She told them leggings were too suggestive, so they wore them in protest
“Leggings are so naked, so form fitting, so exposing. Could you think of the mothers of sons the next time you go shopping and consider choosing jeans instead?” a Catholic mother wrote.
Maryann White urged female students to stop wearing leggings in a letter to the editor this week in The Observer, a student newspaper serving the University of Notre Dame, Saint Mary’s and Holy Cross Colleges. She said young women wearing leggings make it harder for men not to look at their bodies. She said she was ashamed for the women she saw wearing leggings and crop tops at a Catholic Mass she attended.
“You couldn’t help but see those blackly naked rear ends. I didn’t want to see them — but they were unavoidable. How much more difficult for young guys to ignore them,” White wrote.
White also blamed the entertainment and fashion industries for making it hard on Catholic women to teach their sons that women should be respected.
The letter blaming women’s clothes for men’s sexual behavior inspired students at the University of Notre Dame in Indiana to organize a movement and wear leggings to protest White’s views.
They wore leggings in protest
Anne Jarrett, a junior majoring in philosophy and gender studies, is also an activist at Irish 4 Reproductive Health, a campus advocacy group for reproductive rights. She helped create the protest and a Facebook event called Leggings Pride Day.
Jarrett, 21, wasn’t surprised by White’s point of view because she heard similar arguments in catechism classes and in Catholic school while growing up. There’s a double standard around modesty, she said.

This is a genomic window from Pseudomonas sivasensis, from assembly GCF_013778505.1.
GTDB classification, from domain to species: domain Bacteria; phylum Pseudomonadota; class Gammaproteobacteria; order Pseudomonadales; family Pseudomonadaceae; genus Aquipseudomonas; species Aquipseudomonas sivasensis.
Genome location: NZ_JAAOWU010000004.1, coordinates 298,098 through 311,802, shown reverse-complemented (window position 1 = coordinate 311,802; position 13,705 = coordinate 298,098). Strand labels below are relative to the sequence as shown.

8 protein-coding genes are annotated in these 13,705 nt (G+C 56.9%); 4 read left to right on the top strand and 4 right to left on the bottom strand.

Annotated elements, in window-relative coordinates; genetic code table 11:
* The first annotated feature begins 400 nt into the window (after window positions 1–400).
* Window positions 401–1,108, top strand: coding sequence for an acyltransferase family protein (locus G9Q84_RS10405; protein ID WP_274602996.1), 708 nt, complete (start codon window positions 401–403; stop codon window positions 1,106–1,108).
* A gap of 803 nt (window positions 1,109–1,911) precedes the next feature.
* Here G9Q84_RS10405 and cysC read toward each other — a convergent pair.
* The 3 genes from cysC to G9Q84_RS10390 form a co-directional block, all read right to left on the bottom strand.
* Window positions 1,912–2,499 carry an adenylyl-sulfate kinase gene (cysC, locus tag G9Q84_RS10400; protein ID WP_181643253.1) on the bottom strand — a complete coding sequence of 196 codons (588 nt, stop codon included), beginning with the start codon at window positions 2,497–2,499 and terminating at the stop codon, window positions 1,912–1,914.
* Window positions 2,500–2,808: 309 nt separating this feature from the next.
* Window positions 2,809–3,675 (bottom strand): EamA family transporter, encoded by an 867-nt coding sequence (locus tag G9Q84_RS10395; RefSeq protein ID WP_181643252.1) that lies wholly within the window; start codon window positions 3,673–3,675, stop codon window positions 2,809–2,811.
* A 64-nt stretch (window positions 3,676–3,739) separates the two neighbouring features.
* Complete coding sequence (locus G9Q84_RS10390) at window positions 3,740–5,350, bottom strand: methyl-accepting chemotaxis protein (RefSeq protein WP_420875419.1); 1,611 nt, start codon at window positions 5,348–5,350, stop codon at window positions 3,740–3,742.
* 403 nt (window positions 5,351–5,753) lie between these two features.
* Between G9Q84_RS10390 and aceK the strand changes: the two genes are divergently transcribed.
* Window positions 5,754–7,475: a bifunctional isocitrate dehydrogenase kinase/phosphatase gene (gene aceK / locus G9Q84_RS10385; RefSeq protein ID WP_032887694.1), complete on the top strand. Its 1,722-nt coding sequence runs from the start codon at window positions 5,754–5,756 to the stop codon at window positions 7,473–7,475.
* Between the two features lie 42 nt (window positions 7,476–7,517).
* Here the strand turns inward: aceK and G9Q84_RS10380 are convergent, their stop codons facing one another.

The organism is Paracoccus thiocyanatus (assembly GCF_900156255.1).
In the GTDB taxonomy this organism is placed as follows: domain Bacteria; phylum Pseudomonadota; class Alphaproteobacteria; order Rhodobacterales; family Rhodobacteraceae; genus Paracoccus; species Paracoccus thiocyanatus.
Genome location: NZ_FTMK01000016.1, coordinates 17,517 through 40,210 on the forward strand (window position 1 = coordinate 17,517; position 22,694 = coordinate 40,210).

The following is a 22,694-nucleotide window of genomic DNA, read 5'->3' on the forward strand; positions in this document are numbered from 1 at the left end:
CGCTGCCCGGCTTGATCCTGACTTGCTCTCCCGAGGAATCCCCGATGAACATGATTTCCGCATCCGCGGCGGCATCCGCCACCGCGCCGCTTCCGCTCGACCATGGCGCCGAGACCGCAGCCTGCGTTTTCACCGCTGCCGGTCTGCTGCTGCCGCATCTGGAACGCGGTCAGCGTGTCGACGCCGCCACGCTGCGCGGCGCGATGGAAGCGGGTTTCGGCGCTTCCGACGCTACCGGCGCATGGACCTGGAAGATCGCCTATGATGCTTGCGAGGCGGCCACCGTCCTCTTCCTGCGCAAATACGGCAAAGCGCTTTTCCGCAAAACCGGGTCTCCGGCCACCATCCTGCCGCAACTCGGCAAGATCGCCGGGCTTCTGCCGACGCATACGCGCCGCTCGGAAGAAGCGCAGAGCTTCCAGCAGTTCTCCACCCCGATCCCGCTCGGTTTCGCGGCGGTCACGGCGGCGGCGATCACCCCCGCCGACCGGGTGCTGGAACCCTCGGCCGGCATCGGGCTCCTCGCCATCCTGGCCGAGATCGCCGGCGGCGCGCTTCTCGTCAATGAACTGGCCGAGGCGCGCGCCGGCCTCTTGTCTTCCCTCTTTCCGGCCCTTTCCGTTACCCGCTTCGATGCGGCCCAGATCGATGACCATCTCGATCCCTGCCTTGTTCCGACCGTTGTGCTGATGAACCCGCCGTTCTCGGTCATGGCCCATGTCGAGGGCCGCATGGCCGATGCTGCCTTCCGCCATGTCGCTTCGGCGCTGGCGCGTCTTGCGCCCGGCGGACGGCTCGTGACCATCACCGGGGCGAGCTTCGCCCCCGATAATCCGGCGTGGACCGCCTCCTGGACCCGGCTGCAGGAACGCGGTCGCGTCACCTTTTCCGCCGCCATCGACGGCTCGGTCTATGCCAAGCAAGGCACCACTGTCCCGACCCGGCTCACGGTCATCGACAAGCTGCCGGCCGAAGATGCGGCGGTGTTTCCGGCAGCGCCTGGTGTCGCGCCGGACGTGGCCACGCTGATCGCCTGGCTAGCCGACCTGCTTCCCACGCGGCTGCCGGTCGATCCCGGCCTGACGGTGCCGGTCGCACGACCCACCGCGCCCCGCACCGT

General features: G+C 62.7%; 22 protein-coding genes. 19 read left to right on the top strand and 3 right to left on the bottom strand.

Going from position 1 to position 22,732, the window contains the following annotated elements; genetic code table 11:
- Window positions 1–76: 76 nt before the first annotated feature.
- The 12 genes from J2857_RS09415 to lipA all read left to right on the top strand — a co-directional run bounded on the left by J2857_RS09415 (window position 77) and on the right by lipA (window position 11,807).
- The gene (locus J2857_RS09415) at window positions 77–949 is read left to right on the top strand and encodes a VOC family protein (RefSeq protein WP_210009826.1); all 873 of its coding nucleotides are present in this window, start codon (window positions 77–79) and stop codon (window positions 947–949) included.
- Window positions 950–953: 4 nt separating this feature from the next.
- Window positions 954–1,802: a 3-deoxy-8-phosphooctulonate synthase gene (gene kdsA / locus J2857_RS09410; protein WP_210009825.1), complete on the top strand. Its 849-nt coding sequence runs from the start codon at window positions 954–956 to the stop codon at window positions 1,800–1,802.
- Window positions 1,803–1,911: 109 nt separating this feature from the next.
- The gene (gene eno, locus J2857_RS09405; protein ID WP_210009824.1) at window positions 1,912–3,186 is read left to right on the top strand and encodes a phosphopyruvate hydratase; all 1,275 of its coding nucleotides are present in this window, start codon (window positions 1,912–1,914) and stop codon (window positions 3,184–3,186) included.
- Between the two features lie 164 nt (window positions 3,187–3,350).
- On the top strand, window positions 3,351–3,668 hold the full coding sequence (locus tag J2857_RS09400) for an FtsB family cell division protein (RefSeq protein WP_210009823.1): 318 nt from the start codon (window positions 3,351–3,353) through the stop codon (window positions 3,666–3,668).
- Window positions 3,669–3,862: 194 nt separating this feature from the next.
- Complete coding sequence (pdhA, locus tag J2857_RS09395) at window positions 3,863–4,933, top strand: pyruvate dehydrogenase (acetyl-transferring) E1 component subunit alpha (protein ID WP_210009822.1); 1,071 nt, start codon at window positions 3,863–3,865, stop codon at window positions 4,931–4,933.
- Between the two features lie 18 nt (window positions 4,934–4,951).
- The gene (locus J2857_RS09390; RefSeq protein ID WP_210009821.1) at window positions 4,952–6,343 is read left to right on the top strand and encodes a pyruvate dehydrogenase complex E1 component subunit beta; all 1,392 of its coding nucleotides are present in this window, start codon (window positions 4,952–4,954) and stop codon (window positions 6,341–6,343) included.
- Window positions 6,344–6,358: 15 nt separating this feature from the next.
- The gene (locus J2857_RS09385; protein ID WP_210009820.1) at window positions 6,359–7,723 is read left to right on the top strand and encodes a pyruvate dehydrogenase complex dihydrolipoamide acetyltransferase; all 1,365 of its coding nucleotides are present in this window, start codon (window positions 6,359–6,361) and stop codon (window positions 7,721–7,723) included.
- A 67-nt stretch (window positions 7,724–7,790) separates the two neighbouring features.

“The way that [White] used modesty in the letter as sort of like a call to women to do better was the same argument that I had seen a lot,” Jarrett said.
Faculty and students from a diverse array of ages, races and genders expressed their support of wearing leggings and posted on social media. People from other parts of the country shared their support as well.
Jarrett was impressed by people’s responses to the movement.
“I’ve been surprised by the amount of support that this has gotten from male and masculine-presenting students,” Jarrett said. “My guy friends have sent pictures to me in leggings. People in classes have said, ‘Look at all of the guys in my class wearing leggings today.'”
The movement faces some backlash
Many people, some of whom tend to shame women and harass them online, were not on board with the leggings protest.
Jarrett received sexually inappropriate comments on Twitter when she posted her pictures with short leggings. But in the end, she didn’t want to focus her attention on the negativity.
“College women have most likely been picking out our own clothes for a long time and we are going to continue to do so,” Jarrett said.
CORRECTION: This story has been updated to correct the formal name of the University of Notre Dame.